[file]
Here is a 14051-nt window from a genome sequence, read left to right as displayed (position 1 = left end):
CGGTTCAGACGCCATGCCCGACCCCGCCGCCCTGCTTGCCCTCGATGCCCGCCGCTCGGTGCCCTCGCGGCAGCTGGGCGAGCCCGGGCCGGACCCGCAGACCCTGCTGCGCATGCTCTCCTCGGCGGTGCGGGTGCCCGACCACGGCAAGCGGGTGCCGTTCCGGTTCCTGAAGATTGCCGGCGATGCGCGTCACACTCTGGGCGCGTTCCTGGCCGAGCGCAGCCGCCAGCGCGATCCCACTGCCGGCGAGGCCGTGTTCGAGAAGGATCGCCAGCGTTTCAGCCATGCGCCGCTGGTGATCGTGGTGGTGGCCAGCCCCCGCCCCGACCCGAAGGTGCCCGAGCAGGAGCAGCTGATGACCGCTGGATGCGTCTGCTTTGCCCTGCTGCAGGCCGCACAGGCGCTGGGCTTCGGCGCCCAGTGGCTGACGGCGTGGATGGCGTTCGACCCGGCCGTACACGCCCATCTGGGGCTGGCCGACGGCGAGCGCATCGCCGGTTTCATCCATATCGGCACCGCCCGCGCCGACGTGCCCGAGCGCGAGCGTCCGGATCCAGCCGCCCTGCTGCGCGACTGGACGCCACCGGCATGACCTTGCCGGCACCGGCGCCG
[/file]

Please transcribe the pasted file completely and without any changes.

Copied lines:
Here is a 14051-nt window from a genome sequence, read left to right as displayed (position 1 = left end):
CGGTTCAGACGCCATGCCCGACCCCGCCGCCCTGCTTGCCCTCGATGCCCGCCGCTCGGTGCCCTCGCGGCAGCTGGGCGAGCCCGGGCCGGACCCGCAGACCCTGCTGCGCATGCTCTCCTCGGCGGTGCGGGTGCCCGACCACGGCAAGCGGGTGCCGTTCCGGTTCCTGAAGATTGCCGGCGATGCGCGTCACACTCTGGGCGCGTTCCTGGCCGAGCGCAGCCGCCAGCGCGATCCCACTGCCGGCGAGGCCGTGTTCGAGAAGGATCGCCAGCGTTTCAGCCATGCGCCGCTGGTGATCGTGGTGGTGGCCAGCCCCCGCCCCGACCCGAAGGTGCCCGAGCAGGAGCAGCTGATGACCGCTGGATGCGTCTGCTTTGCCCTGCTGCAGGCCGCACAGGCGCTGGGCTTCGGCGCCCAGTGGCTGACGGCGTGGATGGCGTTCGACCCGGCCGTACACGCCCATCTGGGGCTGGCCGACGGCGAGCGCATCGCCGGTTTCATCCATATCGGCACCGCCCGCGCCGACGTGCCCGAGCGCGAGCGTCCGGATCCAGCCGCCCTGCTGCGCGACTGGACGCCACCGGCATGACCTTGCCGGCACCGGCGCCG